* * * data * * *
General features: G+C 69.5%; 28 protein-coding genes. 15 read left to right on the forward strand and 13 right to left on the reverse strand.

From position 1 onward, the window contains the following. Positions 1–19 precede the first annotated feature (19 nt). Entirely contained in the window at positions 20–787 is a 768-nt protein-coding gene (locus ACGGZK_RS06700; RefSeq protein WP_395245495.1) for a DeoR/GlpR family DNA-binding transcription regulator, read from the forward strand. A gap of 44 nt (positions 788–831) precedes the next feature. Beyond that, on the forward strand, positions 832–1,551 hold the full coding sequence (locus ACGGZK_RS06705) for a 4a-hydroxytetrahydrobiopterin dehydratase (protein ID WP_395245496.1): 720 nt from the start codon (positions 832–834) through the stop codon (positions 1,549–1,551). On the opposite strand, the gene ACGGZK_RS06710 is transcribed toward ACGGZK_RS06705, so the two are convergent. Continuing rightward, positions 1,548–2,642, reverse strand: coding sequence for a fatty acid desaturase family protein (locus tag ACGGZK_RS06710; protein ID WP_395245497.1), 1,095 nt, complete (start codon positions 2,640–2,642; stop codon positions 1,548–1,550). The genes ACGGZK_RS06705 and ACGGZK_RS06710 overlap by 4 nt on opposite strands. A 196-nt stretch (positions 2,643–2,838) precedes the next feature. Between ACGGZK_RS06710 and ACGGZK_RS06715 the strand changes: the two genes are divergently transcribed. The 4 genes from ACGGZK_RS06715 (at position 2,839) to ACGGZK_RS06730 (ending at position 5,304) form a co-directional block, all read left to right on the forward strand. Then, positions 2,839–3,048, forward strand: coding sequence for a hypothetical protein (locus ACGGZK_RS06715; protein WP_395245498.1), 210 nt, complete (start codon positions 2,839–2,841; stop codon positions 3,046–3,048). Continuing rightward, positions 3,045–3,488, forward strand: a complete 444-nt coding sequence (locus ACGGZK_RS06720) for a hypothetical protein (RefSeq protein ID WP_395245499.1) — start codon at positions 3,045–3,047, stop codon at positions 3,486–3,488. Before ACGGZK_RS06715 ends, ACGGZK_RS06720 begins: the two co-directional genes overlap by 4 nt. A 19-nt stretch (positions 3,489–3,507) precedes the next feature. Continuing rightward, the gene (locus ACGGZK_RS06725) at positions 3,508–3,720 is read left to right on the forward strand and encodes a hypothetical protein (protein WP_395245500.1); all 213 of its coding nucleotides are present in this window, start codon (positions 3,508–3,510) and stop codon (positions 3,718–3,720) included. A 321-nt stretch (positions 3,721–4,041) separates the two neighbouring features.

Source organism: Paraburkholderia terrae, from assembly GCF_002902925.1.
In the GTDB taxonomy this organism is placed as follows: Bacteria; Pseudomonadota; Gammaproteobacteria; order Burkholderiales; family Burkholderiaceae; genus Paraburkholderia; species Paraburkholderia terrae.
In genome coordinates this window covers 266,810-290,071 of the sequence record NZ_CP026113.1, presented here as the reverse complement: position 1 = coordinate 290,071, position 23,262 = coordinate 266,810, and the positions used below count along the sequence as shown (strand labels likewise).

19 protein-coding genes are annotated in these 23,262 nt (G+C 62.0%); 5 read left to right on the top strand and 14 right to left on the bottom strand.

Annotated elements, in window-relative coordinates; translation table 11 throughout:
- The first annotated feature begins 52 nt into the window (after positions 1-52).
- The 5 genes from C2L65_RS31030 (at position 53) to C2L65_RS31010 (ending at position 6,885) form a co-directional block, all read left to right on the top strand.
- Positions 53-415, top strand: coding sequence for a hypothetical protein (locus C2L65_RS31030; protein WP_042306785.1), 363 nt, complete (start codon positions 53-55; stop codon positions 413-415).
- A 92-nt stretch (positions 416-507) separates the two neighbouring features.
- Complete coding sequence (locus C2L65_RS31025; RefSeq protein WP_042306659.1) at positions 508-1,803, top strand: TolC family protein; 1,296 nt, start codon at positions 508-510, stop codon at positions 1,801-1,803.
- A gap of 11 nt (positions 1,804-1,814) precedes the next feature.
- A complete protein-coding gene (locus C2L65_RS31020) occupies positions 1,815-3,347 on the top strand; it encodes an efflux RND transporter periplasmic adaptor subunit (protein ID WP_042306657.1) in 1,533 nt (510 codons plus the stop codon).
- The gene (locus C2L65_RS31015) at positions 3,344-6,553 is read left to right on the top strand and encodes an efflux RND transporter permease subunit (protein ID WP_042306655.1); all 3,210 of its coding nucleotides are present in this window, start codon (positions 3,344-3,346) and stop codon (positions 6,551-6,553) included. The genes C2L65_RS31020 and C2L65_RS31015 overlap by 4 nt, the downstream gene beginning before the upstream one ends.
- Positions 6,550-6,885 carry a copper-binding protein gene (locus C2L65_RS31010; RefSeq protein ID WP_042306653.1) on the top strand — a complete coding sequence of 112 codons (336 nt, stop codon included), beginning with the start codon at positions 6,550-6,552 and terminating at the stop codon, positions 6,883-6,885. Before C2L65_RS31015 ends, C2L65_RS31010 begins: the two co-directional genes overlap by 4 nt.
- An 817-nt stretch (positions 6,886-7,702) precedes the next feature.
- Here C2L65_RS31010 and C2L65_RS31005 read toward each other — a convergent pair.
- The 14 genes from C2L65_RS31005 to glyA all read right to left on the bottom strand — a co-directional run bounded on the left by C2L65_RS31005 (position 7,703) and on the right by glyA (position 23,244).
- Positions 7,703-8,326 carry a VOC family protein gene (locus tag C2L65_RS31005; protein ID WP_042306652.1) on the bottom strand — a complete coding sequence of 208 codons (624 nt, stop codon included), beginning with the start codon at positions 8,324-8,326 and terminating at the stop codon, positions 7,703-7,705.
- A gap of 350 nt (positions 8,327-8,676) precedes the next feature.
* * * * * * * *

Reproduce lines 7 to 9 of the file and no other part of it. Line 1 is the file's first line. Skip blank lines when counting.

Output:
Annotated elements, in window-relative coordinates; translation table 11 throughout:
- The first annotated feature begins 52 nt into the window (after positions 1-52).
- The 5 genes from C2L65_RS31030 (at position 53) to C2L65_RS31010 (ending at position 6,885) form a co-directional block, all read left to right on the top strand.